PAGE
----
- Kindle Fire HD 7” 16GB – $135.20 with special offers, $147.20 without
- Kindle Fire HD 8.9” 16GB – $229 with special offers, $244 without
- Kindle Fire HDX 7” 16GB Wi-Fi – $183.20 with special offers, $195.20 without
Amazon is offering a number of revolving sales throughout the month, but it is unclear whether the Kindles will see another pre-holiday price drop after this. So if you were planning to pick one up and cross someone off your holiday gift list, today is a good day to do it.
See also: Why you need Kindle collection manager
2013 Amazon launches electronic literary magazine for Kindle
Amazon launched an electronic magazine Day One, which will publish the work of one writer and one poet each week. An annual subscription will normally be $19.99 but is $9.99 for “a limited time.” Issues will be delivered automatically to your Kindle or Kindle app and “each issue of Day One includes a letter from the editor, as well as occasional bonus content such as playlists, illustrations, or brief interviews with the authors.”Amazon plans to showcase the work of debut authors and translate stories from around the world into English. The first issue appeared Wednesday with the short story "Sheila" by Rebecca Adams Wring and "Wrought," a poem by Zach Strait.
2013 Amazon launched new Kindle app with collections
We just released a major update to our Kindle for iOS app. The app is optimized for iOS 7 and features an all-new new design, as well as Collections feature, which make it easy for users to organize their books, documents, and magazines. You can add a book to multiple collections – for example, put A Game of Thrones in “My Favorites” as well as “Fantasy Epics”. But these collections are not synced with the collections you create on your e-reader device. As usual, in the Kindle iOS app you customize your reading screen, quickly highlight important sections, and the X-Ray feature lets you see the “bones of the book” and learn more about notable characters, places, and phrases with descriptions from Shelfari.com and Wikipedia.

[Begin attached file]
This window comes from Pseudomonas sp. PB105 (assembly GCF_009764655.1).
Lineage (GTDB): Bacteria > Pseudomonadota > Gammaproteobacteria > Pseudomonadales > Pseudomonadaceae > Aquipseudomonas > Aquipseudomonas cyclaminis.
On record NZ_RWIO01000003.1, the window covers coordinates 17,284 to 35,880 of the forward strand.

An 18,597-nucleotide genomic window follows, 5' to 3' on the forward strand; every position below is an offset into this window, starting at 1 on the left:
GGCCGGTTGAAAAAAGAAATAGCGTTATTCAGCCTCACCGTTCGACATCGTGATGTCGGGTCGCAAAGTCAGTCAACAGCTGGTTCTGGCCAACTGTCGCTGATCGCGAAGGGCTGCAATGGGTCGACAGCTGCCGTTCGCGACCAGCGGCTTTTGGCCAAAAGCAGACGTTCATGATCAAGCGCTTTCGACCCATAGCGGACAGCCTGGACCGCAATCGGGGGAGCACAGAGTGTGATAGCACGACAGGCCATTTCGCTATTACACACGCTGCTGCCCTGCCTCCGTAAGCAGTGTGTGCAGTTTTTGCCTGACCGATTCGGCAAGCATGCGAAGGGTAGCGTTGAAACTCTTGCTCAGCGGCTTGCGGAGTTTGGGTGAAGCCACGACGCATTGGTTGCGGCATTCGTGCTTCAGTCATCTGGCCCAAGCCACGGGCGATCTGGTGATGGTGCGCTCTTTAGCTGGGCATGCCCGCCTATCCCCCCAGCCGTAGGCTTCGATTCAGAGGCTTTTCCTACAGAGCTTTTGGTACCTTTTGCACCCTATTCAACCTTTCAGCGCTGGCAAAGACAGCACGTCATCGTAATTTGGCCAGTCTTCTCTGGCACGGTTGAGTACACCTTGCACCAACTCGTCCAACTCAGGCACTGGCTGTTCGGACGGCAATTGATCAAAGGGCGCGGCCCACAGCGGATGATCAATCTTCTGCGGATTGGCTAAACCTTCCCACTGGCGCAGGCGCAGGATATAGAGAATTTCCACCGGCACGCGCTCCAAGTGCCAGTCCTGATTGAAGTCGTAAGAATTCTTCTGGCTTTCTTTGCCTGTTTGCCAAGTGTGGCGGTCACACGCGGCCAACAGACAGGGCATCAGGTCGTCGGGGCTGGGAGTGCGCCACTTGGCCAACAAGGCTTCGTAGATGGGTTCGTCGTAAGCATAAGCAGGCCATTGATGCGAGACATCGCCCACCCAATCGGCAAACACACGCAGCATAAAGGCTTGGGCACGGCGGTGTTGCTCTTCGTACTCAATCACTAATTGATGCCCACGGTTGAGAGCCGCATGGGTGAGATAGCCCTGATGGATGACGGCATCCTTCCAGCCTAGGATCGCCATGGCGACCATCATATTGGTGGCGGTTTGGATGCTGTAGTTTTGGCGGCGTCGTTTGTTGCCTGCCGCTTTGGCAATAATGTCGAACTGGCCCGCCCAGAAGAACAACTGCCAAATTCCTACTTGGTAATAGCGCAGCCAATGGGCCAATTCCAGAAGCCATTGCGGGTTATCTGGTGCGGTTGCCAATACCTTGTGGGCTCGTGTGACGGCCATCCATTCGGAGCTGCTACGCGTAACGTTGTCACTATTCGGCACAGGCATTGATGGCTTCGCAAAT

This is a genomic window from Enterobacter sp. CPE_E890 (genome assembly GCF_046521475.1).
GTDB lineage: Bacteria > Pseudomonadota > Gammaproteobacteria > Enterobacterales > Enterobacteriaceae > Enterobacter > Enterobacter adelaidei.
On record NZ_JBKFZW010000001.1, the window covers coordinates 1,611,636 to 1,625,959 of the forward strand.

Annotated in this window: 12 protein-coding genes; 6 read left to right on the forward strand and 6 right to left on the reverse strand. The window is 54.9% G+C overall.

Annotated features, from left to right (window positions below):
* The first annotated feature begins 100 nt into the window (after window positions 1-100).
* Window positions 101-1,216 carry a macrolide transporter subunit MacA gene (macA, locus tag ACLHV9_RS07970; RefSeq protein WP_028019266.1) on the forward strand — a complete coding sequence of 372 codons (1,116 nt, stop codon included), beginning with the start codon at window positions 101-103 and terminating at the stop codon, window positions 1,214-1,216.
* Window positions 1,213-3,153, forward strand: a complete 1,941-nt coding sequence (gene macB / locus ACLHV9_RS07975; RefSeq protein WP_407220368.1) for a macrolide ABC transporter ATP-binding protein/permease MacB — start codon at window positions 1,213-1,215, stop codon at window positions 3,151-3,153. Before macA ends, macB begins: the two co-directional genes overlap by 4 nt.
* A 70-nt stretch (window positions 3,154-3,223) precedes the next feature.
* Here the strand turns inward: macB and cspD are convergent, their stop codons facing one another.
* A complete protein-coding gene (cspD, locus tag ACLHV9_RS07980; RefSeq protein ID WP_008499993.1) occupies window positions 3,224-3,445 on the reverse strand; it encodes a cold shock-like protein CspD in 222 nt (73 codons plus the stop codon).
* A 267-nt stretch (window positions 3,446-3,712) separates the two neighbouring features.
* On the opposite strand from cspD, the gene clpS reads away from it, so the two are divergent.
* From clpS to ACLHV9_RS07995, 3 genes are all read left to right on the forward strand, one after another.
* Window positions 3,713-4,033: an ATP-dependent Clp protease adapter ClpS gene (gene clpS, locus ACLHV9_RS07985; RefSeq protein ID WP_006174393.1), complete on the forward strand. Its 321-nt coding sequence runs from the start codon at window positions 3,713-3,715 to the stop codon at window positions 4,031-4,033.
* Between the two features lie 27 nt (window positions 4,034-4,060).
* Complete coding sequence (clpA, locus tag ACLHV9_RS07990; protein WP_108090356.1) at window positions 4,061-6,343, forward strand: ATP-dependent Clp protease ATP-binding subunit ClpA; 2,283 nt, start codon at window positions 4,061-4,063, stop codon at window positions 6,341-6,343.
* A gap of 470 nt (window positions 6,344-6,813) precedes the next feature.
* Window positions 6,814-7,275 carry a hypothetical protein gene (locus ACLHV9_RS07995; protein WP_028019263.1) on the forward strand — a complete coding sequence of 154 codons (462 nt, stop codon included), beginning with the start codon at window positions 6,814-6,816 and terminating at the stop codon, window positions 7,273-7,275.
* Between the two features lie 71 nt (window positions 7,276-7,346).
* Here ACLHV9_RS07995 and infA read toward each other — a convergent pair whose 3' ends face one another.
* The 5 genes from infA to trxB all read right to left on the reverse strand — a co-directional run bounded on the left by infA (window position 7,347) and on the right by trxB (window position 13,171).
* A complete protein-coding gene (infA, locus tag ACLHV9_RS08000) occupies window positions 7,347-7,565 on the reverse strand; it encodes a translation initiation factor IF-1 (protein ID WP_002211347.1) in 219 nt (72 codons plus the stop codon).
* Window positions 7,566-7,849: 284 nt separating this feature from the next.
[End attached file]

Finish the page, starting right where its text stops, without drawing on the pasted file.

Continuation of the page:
See also: Why you need Kindle collection manager
2013 Amazon wants to create used ebook marketplace
Amazon recently won a patent to create a marketplace where people can sell their used (read) ebooks. Of course, ebooks don’t suffer from wear and tear, but think of the resale process as more of a way to transfer your book licenses. Amazon’s technique of reselling supposes that Amazon book is downloaded to a new device as the old one is deleted from the original owner’s bookshelf. Kindle users can currently “lend” ebooks, which then disappear from your device as your friend holds the copy in their digital libraries. But why not earning on this? The only question is - will Amazon loose its profits if users will buy cheaper books from their buddies, instead of going to the Kindle store.
2012 Windows 8 launch: with Kindle, and without Nook
Today Windows 8 officially launched around the world with its new Windows Store - the primary source for Windows 8 apps (the only source in case of Windows RT tablets). And you know what? There is no Nook app for now neither inbuilt in Windows, nor in the Store. Recall that Microsoft partnered with Barnes & Nobel and created the joint company to operate the Nook ecosystem. They also promised to create the Nook app for Windows 8 until it's launch, but they failed. At the same time, the main competitor, Amazon's Kindle app is already in the Windows Store. And like the Kindle apps on other platforms - it automatically syncs your furthest page read, bookmarks, notes, and highlights in each book. That means you can start reading book on Kindle e-reader and continue on Windows 8 computer or tablet.
2012 Kindle e-Readers sales make no profit to Amazon
During his interview to BBC Amazon chief executive manager Jeff Bezos said that the company sells the Kindle e-readers and tablets at their production cost and doesn't earn anything on their sales. "We want to make money when people use our devices, not when they buy them" - he said. That's a much different business model, than Apple, which has built up a huge cash pile through the profit margins on its mobile products. Recall, the price of the latest model Kindle Paperwhite starts from $119 for the Wi-Fi version, and Kindle 5 - costs $69. To be fair, we note that Amazon earns not only on selling books and media content via Kindle, but also on advertising, which is shown during the Kindle sleep mode.
See also: Why you need Kindle collection manager